I brought these to a vegan Christmas dinner and they were a huge hit! We ate them at room temperature while the main dishes–green bean and mushroom casserole, “beef” fried rice, and a fiesta bake with Daiya vegan cheese–were cooking. Everyone loved them an I’ll definitely make them again! I’ll be sure to serve them to my deviled-egg-craving friend too.

Christmas Dinner Collage

To see the original recipe, and pictures of how Isa Chandra made them, check out the details on the PPK.

Vegan alternatives to fish

I’ve found vegan alternatives to most types of meat. We’ve got seitan bacon, veggie burgers and dogs, ground round, chickenless nuggets, Tofurky, deli slices, and “ribs.”

Until recently, I didn’t know of a fish alternative. Sure, I’ve made delicious mock tuna salad, but prepackaged vegan fish? I came up empty-handed.

But then I found a brand called Sophie’s Kitchen at my local Whole Foods. Admittedly, I never was a big seafood (or as I prefer to call it, sealife) eater. Nevertheless, I thought I’d give a few of their products a try. I chose fish sticks, calamari, and crab cakes.

Sophie's Kitchen

Sophie’s Kitchen uses elephant yam root (also called konjac) as the primary ingredient in their products. It’s low-calorie and full of fiber.

I liked the crab cakes the best. They were full of flavor and worked well as one of the items on the dinner plate, along with vegetable fried rice and a little salad. I’ve never had real crab cakes, but my husband has, and he liked these just as much (if not better).

Next up, I tried the fish sticks. They had a mild fishy taste, and I think they made a fine fish stick substitute. They’re easy to prepare and are a fun finger food for kids. Plus, now I can make fish and chips! Trader Joe’s has great fries for the oven.

Finally, I sampled the calamari. I don’t know what calamari is supposed to taste like, and I realize that makes me a horrible reviewer. First impressions: I was surprised that these were “hearty” and a bit chewy. I expected something more like a thin onion ring that falls apart quickly. I liked the breaded coating a lot!

vegan calamari

I’m not sure I’d get the calamari again. I can’t really miss something I’ve never tried. That’s actually why I didn’t buy their shrimp or prawns. But for someone with a hankering for some shrimp, I’d recommend trying it–especially if you make dishes like stir-fries or jambalaya and miss the shrimp. I liked the other two products more, mainly because I can integrate them into my regular cooking.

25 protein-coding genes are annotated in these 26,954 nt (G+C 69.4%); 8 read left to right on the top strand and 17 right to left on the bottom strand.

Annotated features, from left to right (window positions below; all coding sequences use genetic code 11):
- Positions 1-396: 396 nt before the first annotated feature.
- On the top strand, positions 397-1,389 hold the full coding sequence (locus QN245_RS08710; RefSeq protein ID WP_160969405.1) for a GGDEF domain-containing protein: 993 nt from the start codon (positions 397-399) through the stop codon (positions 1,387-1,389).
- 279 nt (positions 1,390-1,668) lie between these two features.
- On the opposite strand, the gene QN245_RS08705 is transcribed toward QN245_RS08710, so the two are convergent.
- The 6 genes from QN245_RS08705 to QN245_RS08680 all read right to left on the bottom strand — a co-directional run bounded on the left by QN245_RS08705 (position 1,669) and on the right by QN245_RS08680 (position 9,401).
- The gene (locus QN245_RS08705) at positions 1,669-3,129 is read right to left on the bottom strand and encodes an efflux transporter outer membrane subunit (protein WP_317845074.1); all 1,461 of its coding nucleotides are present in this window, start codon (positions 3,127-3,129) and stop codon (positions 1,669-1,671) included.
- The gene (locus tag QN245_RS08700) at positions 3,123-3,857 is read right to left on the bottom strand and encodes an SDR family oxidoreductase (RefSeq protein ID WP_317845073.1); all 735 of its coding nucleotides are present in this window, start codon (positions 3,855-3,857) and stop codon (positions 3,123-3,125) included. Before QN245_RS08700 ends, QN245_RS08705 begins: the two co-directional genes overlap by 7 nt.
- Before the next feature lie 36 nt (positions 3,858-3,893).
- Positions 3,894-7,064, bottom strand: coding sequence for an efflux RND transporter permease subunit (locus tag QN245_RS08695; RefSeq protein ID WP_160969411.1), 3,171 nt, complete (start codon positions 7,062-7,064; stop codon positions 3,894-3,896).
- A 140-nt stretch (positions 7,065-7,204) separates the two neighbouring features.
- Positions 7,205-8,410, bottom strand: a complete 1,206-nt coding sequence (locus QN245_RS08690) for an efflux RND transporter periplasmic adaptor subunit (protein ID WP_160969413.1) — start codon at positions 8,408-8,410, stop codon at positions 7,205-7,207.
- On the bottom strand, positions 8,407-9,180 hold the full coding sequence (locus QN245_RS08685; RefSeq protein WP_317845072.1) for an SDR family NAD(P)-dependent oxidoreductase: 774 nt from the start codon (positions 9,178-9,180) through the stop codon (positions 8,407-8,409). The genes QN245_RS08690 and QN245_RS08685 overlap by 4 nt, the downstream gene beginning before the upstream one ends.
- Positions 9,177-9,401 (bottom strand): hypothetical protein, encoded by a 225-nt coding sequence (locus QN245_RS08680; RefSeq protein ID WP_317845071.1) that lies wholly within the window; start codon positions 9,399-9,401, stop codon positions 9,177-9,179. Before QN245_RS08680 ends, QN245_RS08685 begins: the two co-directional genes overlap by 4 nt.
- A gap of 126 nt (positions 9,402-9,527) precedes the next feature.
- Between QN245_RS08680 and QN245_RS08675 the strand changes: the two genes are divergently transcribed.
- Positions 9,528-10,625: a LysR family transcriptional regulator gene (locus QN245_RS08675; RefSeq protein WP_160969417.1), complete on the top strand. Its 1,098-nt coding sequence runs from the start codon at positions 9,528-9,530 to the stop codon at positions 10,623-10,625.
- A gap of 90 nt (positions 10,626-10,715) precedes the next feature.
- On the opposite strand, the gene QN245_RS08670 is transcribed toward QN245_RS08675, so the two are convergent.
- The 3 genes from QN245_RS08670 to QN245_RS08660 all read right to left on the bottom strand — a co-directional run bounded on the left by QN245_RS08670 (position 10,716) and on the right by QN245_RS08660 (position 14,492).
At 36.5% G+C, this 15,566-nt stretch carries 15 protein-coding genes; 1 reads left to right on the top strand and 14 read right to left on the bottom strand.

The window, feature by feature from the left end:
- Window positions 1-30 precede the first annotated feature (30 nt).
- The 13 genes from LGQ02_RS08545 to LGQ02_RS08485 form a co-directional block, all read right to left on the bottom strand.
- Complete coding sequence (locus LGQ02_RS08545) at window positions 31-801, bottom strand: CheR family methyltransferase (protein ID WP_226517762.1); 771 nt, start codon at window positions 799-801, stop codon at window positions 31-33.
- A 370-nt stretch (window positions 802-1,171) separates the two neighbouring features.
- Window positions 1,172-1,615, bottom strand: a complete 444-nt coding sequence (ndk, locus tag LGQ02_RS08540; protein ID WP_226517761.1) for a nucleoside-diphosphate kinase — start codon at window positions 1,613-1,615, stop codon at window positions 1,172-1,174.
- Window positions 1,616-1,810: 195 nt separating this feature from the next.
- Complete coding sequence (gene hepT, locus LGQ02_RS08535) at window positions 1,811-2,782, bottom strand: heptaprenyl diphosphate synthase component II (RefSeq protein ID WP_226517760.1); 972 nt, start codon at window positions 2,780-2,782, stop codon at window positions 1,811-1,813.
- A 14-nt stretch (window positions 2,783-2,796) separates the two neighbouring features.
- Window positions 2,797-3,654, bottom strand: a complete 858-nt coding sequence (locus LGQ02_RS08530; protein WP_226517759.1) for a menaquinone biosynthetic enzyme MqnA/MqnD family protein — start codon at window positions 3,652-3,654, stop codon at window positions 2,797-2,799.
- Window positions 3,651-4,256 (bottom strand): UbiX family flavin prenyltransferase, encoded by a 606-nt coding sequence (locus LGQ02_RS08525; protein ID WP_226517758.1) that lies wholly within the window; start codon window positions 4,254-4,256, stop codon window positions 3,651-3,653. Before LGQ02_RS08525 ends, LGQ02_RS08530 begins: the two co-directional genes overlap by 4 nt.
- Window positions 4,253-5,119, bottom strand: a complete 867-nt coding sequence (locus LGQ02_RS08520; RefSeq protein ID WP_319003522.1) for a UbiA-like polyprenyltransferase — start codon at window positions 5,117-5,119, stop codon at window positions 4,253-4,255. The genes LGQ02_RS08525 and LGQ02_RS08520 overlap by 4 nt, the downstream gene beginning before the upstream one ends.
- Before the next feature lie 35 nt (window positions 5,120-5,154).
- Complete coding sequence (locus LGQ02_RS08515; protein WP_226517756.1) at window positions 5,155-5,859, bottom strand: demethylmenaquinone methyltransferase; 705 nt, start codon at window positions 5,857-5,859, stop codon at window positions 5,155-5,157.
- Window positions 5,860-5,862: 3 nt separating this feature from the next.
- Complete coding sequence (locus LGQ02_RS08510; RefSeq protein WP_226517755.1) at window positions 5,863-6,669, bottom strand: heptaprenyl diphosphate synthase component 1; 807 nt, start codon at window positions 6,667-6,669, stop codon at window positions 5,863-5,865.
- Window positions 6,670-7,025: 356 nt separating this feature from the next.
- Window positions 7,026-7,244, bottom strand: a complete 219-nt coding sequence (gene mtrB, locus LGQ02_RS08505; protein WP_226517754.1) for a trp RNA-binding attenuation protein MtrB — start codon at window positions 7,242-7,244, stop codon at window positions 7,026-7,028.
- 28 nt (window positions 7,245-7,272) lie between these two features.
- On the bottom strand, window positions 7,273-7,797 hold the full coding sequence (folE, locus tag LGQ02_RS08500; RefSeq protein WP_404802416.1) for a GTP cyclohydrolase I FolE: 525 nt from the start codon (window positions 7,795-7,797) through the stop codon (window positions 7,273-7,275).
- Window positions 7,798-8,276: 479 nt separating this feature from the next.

Harvesting squid, shrimp and some types of cod from the oceans is done with trawling, a process that basically rakes up all life forms the sea floor, killing everything, and creating dead zones. For every one pound of shrimp eaten, 10 pounds of bycatch (species people weren’t trying to catch) are killed.

Farmed fish doesn’t have the bycatch issues but is usually raised in chemically treated water, treated with pesticides, and full of antibiotics. It takes two pounds of wild fish to feed one pound of farmed shrimp.

With that in mind, you can try Sophie’s Kitchen product with a clear conscience.

Making a vegan Egg McMuffin

Da da da da da… I’m lovin’ it!

I haven’t eaten at McDonald’s for eons, but I admit I used to have a weakness for their egg McMuffin. Even after I went vegetarian, I’d order one now and then (and remove the slice of ham).

They might be yummy, but all that ham, cheese and egg is neither cruelty-free nor healthy. So after a bit of Internet research (most of the credit goes to Vegangela), I embarked on a vegan version and look how it turned out:

McMuffin

It was delicious and easy to make. Here’s how I did it.

Ingredients:

  • Whole grain English muffins
  • 1 block of extra firm tofu
  • Tumeric
  • Black pepper
  • Black salt (also called Kala Namak)
  • Daiya vegan cheese
  • Upton Naturals seitan bacon

First, drain the tofu and cut it into slices, about half an inch thick. Use a glass and a knife to cut the slices into a circle (I used the leftovers in a stir fry).

tofu circles

Mix together a bit of turmeric, black salt, and black pepper (I didn’t measure, but you won’t need much–a pinch of each for color and flavor). The black salt has a slightly sulpheric smell, and gives food an eggy flavor. You can find it in Indian grocery stores or online. Rub the mixture on both sides of the tofu.

spicing up the egg

Fry up the “eggs” until warmed.

eggs

Fry up the “bacon” while you toast the muffins. Upton’s makes fantastic seitan bacon–my favorite–but you can use another brand of veggie bacon if you can’t find Upton’s. Or Canadian veggie bacon if you’d like to be more authentic.

Upton's bacon

Slice up the Daiya and assemble the delicious goodness that is the vegan McMuffin.

Daiya

I served mine with a side of home fries and fresh strawberries for a meal even a non-vegan would love!

the final product